“Young lady,” said Humphreys, “when you're out with Mr. Grant, you'll do what he tells you to, just like I was speaking to you myself.”  The justice paused, sensing a nagging deep inside, telling him to go easy, as if Myra were an ordinary girl.  He ignored the impulse.  “It looks like everything you went through to get your hands on that gold was for nothing.  Some people can only learn the hard way that crime doesn't pay.  I hope you're capable of learning at least that much.”

“Go to hell!” the farm girl snarled.


Thursday, December 7, 2017

The Falling Star: Chapter 5, Part 2

Posted 12-07-17

An Angel From Hell story

Chapter 5, Part 2

By Christopher Leeson

Could it have been sheer luck or was it unasked-for help from heaven?  Whatever it was, Jezebel's fast driving wasn't interrupted by the falcons of the law between Brady and Kearney.  The Watcher was glancing to the dashboard clock every five minutes.  Time was short; she couldn't know for how long her most recent lust-recharge would last.  The second one had persisted longer than the first, but to play it safe, she needed to extract Holly from Monsatana's clutches in under two hours.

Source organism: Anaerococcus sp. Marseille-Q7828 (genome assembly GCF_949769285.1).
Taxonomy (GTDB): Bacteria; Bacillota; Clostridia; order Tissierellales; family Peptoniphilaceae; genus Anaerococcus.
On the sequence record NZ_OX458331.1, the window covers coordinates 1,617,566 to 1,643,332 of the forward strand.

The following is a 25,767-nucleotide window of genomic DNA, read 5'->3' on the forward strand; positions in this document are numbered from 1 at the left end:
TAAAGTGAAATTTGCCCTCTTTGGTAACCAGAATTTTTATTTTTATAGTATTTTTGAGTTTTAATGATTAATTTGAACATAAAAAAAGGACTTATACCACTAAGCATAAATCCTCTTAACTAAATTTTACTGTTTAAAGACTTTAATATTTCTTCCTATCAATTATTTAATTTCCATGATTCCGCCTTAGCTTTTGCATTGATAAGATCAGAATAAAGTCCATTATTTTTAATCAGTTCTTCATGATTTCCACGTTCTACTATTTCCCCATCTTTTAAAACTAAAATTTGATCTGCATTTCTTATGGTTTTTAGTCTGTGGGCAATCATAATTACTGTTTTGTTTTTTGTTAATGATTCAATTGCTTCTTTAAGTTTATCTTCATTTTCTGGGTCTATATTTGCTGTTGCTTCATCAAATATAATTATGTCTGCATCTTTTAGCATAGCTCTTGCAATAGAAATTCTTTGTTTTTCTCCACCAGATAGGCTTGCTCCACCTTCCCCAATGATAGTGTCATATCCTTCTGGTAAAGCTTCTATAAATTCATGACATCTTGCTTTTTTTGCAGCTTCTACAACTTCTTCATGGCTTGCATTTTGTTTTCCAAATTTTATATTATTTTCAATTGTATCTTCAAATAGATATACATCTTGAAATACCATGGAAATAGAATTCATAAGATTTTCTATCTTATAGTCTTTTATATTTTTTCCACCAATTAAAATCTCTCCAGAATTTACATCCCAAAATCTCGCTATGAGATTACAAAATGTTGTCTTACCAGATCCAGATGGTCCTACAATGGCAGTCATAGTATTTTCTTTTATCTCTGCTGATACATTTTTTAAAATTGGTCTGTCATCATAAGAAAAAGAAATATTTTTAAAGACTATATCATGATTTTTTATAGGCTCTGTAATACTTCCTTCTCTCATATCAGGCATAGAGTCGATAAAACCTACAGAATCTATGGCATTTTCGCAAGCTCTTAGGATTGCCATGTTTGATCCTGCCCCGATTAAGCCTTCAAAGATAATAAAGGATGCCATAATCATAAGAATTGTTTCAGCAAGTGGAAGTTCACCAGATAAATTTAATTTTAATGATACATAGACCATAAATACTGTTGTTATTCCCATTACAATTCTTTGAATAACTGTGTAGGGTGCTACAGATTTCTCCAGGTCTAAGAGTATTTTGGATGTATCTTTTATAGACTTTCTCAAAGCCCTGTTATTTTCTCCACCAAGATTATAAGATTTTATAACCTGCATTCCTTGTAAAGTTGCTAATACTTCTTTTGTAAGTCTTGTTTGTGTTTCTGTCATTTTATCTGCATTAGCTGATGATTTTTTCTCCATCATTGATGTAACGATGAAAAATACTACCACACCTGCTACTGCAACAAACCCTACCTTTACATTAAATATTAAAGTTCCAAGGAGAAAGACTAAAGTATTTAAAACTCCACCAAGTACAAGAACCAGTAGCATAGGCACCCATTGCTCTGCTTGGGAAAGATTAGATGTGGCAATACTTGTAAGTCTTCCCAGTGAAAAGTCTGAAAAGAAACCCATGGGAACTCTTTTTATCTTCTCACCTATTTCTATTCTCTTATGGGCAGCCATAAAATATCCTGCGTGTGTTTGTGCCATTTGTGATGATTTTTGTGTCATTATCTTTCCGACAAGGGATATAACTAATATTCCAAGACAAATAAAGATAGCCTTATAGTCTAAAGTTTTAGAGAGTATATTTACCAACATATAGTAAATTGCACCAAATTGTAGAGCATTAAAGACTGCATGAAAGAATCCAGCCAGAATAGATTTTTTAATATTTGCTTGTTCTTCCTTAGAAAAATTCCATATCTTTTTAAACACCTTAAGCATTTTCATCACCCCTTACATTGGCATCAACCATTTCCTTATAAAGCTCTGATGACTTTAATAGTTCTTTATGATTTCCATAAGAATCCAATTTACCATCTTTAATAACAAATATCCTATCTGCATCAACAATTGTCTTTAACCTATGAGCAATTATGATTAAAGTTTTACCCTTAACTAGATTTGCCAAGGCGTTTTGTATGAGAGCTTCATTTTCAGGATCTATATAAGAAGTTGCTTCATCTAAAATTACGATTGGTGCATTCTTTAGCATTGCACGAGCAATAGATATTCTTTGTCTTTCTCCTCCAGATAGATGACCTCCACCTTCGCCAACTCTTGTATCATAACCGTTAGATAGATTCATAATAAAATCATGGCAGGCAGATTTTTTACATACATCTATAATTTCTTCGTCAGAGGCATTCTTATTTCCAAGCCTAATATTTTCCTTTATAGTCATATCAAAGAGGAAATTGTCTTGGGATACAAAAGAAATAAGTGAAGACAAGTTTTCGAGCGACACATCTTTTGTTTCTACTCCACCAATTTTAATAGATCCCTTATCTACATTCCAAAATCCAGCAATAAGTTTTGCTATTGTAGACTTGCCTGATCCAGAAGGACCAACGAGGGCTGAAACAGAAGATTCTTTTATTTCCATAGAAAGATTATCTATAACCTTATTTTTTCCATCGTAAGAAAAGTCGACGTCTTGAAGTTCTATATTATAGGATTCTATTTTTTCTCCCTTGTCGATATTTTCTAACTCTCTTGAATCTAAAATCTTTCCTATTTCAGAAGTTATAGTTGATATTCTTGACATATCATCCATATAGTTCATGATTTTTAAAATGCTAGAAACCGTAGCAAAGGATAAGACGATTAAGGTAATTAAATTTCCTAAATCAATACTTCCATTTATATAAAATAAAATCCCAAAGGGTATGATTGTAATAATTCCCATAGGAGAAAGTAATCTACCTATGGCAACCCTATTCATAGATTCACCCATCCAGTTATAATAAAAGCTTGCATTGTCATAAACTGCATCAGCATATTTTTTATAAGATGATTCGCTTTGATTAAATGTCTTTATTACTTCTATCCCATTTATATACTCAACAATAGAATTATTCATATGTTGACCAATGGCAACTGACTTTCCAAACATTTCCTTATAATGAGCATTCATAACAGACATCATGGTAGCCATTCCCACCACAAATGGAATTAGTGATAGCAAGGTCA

Jezebel had lost hours of travel around Brady, but, even at that, the time was barely past two in the morning.  Would the Satanists at Monsatana wait until sunup before moving Petosia Wittke to a company air strip?  She couldn't count on that, and so needed to assume the worst.  Already, in the back of her mind, she contemplated a possible trip out to Los Angeles.  The fallen angel couldn't accept failure; the price she might have to pay would be damnation.

The young woman made the turn-off at Exit 272 for Kearney, briefly stopping to top off her tank and to find a local map.  The filling station offered the latter at $3.95 and she bought one.  It showed the Monsatana Food Company situated off by itself, in an east-side industrial area.  Checking a city directory at the station desk, she found no listings of any other Monsatana properties nearby.  That narrowed down her known area of search. If the Cabalists didn't expect a rescue, they might opt to hold their captive inside the factory complex itself.  Still, the installation looked huge and searching on the blind would be neither quick nor easy.

Jezebel returned to her Toyota and turned to the heart of town. The city had only about 31,000 in population, and so reaching the canning factory was a matter of mere minutes.